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  1. Immaterial Engagement: Human Agency and the Cognitive Ecology of the Internet.Robert W. Clowes - 2019 - Phenomenology and the Cognitive Sciences 18 (1):259-279.
    While 4E cognitive science is fundamentally committed to recognising the importance of the environment in making sense of cognition, its interest in the role of artefacts seems to be one of its least developed dimensions. Yet the role of artefacts in human cognition and agency is central to the sorts of beings we are. Internet technology is influencing and being incorporated into a wide variety of our cognitive processes. Yet the dominant way of viewing these changes sees technology as an (...)
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  • Social Machines: A Philosophical Engineering.Spyridon Palermos - 2017 - Phenomenology and the Cognitive Sciences 16 (5):953-978.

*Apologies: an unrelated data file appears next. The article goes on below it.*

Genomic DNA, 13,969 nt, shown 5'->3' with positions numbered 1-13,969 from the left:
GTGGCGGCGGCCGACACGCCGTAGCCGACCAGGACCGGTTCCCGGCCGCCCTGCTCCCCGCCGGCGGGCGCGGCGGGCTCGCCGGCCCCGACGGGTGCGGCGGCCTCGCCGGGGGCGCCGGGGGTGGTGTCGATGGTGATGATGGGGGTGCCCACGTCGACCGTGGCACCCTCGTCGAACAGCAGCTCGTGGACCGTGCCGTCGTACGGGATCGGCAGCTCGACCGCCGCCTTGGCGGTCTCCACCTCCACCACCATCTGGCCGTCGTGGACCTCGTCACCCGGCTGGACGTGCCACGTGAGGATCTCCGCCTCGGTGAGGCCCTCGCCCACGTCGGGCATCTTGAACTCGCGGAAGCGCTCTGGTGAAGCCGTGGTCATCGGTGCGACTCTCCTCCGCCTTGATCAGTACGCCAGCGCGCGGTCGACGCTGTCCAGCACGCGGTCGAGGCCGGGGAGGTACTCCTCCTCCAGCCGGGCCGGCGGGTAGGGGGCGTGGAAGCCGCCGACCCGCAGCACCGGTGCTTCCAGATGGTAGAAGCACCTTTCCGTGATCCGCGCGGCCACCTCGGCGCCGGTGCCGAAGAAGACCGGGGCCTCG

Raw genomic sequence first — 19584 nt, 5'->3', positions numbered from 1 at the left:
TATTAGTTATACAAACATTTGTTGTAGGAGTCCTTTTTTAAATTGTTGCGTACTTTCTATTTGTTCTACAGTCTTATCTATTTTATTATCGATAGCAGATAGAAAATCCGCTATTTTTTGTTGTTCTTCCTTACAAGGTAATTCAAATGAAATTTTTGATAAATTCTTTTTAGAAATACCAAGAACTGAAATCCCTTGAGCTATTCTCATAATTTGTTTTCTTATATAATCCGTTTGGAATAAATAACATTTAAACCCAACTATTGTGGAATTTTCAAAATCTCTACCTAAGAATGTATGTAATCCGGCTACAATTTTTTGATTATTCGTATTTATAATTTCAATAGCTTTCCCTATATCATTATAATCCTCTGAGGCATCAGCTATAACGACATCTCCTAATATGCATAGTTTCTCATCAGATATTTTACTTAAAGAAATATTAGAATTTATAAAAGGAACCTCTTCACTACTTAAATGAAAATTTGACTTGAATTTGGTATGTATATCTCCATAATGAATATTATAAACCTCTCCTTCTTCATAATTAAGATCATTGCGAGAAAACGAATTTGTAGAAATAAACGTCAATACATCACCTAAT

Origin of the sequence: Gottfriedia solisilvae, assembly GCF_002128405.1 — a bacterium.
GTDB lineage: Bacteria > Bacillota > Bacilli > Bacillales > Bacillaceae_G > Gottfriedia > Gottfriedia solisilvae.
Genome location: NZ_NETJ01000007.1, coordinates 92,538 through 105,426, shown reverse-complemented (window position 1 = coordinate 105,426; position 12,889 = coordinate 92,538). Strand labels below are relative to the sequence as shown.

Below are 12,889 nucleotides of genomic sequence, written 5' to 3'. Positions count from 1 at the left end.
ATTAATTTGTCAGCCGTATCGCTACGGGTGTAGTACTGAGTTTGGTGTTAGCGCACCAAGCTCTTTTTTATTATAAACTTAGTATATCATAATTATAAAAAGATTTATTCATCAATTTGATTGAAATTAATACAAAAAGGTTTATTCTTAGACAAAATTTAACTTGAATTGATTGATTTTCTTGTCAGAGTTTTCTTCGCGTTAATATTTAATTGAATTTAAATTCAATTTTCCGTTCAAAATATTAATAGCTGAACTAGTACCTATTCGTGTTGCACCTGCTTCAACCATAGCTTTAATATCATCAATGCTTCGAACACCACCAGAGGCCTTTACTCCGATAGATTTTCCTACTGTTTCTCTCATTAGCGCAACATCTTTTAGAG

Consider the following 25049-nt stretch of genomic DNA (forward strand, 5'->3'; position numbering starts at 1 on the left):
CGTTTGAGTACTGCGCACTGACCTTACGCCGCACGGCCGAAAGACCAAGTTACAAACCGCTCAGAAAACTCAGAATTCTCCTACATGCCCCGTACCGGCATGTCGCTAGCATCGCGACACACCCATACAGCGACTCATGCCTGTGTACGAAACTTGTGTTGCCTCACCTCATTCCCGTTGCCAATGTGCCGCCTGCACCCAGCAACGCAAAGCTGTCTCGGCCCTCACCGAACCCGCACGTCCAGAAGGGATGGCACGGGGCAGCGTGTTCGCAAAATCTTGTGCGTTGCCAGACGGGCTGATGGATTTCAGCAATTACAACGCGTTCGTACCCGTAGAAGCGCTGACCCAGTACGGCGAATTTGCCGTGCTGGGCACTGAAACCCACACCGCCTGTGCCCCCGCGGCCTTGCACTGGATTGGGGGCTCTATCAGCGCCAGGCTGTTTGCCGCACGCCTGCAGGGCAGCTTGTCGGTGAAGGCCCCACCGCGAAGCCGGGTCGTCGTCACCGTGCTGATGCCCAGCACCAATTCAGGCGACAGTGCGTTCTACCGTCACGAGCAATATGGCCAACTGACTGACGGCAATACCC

In Weaving the Web, Berners-Lee defines Social Machines as biotechnologically hybrid Web-processes on the basis of which, “high-level activities, which have occurred just within one human’s brain, will occur among even larger more interconnected groups of people acting as if the shared a larger intuitive brain”. The analysis and design of Social Machines has already started attracting considerable attention both within the industry and academia. Web science, however, is still missing a clear definition of what a Social Machine is, which (...)
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  • Spreading the Credit: Virtue Reliabilism and Weak Epistemic Anti-Individualism.Spyridon Palermos - 2016 - Erkenntnis 81 (2):305-334.
    Mainstream epistemologists have recently made a few isolated attempts to demonstrate the particular ways, in which specific types of knowledge are partly social. Two promising cases in point are Lackey’s dualism in the epistemology of testimony and Goldberg’s process reliabilist treatment of testimonial and coverage-support justification. What seems to be missing from the literature, however, is a general approach to knowledge that could reveal the partly social nature of the latter anytime this may be the case. Indicatively, even though Lackey (...)
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